Graduates: New Skills Frontier

The concept of a career is an ominous task for even the most accomplished people. What do I commit to? What do I train for? Will I still like it in 10 years?

Today’s graduates spend the bulk of their young adult life working toward their aspirational career goals. They spend their young high school lives being top of class to get into the degree and university they need. They spend their time at university training and taking internships to be well set up to win graduate jobs. They spend their time in graduate roles to secure a permanent role in a well-respected company. Its go, go, go until all of a sudden you reach 40 and realise – what am I doing with my life?

The sad reality is that a lot of money and time is invested in upskilling and specialising in a field, that many students are ill-prepared to face the changing nature of the job market. The reality is that “…two-thirds of today’s five-year-old’s will, in about 15 years, find themselves in jobs that don’t exist yet,” (Forbes Online, 3 October 2018). The flip side of this is that the majority of graduates entering slowing industries could face a need to reskill and rethink their concept of career as new unknown fields take over the job market.

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It is a bleak outlook. But it is possible to do something about it now. Many large-scale firms are already anticipating a ‘Fourth Industrial Revolution’ and refocusing their hiring efforts on areas that very few people consider – ‘soft skills.’

Soft skills are those innate abilities that some people have such as ease of presence, engaging communication, social and emotional intelligence, adaptability and problem solving. These are what employers -particularly graduate employers- are looking toward. “…Corporate giants such as KMPG and PricewaterhouseCoopers… now value [soft skills] … more than technical ability,” (SMH Online, 15 March 2015).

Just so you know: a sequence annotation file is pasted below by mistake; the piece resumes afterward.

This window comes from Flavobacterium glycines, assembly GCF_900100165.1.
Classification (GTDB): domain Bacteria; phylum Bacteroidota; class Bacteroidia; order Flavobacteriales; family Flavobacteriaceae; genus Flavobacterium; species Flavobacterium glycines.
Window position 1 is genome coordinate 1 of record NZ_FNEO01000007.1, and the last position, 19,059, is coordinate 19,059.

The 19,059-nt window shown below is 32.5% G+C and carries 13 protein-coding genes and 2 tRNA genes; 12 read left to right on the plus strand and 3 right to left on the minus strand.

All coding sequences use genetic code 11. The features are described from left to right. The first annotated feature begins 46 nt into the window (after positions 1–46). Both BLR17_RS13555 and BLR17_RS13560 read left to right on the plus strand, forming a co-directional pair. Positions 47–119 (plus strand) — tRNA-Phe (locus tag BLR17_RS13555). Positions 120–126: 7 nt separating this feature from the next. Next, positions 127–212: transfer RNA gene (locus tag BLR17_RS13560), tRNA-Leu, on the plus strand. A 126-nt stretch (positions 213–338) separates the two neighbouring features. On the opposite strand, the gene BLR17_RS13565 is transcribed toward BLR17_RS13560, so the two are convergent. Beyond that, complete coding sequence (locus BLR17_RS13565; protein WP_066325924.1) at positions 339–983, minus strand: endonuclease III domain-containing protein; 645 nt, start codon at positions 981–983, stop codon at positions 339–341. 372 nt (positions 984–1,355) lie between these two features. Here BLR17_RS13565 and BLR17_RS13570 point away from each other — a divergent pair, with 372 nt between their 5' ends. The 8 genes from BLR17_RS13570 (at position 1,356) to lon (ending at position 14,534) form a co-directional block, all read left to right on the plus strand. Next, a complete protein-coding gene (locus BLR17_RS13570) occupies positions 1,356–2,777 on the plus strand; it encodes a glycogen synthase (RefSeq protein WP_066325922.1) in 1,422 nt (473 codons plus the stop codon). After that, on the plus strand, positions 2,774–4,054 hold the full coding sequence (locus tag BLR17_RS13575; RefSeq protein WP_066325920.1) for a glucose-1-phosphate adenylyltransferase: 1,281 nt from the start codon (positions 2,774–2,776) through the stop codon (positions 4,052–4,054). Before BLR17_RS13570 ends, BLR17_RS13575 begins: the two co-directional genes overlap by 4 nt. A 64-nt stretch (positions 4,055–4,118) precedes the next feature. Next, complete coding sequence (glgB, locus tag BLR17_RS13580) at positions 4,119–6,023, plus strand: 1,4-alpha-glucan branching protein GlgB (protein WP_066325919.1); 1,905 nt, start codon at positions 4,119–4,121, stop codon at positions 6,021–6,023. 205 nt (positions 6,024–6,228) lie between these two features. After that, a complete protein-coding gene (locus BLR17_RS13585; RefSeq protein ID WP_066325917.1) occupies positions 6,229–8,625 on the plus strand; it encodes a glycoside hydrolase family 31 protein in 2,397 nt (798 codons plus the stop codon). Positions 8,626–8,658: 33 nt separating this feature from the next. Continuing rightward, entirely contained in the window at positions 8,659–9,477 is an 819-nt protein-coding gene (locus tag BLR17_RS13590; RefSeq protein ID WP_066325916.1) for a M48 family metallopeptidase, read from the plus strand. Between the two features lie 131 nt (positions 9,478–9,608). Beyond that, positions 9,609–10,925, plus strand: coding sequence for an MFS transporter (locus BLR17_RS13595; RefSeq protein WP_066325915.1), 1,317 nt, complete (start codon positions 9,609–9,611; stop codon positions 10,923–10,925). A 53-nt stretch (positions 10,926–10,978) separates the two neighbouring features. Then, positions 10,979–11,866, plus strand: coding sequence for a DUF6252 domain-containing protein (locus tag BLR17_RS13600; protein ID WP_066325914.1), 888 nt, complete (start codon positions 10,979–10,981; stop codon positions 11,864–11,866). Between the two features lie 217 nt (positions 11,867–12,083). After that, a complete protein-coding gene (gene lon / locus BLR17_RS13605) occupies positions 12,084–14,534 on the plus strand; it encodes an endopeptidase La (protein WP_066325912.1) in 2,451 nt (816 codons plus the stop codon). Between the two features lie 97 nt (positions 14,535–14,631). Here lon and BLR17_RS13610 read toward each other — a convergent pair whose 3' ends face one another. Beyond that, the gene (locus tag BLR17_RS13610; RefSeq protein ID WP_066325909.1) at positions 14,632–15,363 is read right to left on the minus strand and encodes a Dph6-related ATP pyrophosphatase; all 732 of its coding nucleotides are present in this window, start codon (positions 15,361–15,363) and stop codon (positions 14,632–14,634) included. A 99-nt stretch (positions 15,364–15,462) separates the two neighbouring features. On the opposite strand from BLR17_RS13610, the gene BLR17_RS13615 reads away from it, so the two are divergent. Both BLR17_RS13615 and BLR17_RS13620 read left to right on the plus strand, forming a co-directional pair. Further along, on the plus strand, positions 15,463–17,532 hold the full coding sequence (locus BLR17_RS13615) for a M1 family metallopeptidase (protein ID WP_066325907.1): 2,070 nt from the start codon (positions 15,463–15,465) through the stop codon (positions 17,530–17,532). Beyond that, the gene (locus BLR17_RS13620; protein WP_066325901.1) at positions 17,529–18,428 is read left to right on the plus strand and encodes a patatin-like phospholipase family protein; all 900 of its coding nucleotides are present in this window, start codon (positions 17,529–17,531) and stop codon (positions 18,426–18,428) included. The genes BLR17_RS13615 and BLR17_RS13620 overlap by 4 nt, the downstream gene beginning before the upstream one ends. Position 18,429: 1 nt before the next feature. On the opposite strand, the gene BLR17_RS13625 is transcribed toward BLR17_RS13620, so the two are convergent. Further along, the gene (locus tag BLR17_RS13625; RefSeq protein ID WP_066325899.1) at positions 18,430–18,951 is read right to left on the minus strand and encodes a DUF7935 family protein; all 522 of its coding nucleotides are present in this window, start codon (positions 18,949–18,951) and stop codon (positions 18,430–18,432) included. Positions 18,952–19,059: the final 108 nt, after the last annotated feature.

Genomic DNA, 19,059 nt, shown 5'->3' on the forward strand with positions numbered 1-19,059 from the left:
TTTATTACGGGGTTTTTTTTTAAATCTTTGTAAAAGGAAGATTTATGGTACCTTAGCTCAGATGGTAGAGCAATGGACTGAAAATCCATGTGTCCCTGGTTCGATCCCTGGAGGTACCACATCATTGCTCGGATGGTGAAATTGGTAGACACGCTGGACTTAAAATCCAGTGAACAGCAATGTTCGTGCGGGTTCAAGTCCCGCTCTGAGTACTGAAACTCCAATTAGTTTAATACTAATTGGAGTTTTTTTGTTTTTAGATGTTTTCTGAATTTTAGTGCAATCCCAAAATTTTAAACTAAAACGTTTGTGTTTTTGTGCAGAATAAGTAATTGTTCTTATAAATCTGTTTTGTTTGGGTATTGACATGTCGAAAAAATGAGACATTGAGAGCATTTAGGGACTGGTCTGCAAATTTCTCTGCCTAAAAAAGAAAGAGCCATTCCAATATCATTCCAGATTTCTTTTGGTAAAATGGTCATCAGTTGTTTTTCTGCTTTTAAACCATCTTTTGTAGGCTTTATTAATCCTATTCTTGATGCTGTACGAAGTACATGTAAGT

If you are one of the unlucky who are not born with an innate sense of soft skills, entering into a career of your choice with the knowledge that it may not be around by the time you expected to have three kids and a Maserati can be daunting. The good news is there are ways to develop these skills.

First – stop relying on your education. Education is always a fantastic thing to have, but do not forget the importance of problem solving and adaptability. You will likely find a number of company restructures in your career and the ability to be flexible and succeed in the face of adversity is a skill your employers will always desire, regardless of your industry.

Second – be active. You only get in what you put out. There are many fantastic opportunities to get involved and develop your soft skills to better prepare. If you happen to still be studying, get involved in campus life – there are a multitude of societies and groups that will encourage you develop soft skills as well as offering potential connections as you develop your career. For those already on the full-time work grind, there are a multitude of professional development courses established specifically to enhance your soft skills in the areas you need most. If you are lucky, you may even get your workplace to help cover the cost!

If you are currently on the job hunt now, have a chat with your recruiter or the hiring manager for the roles you apply to. They will be able to provide some much-needed industry advice and enable you to better prepare to win you the role you most desire.

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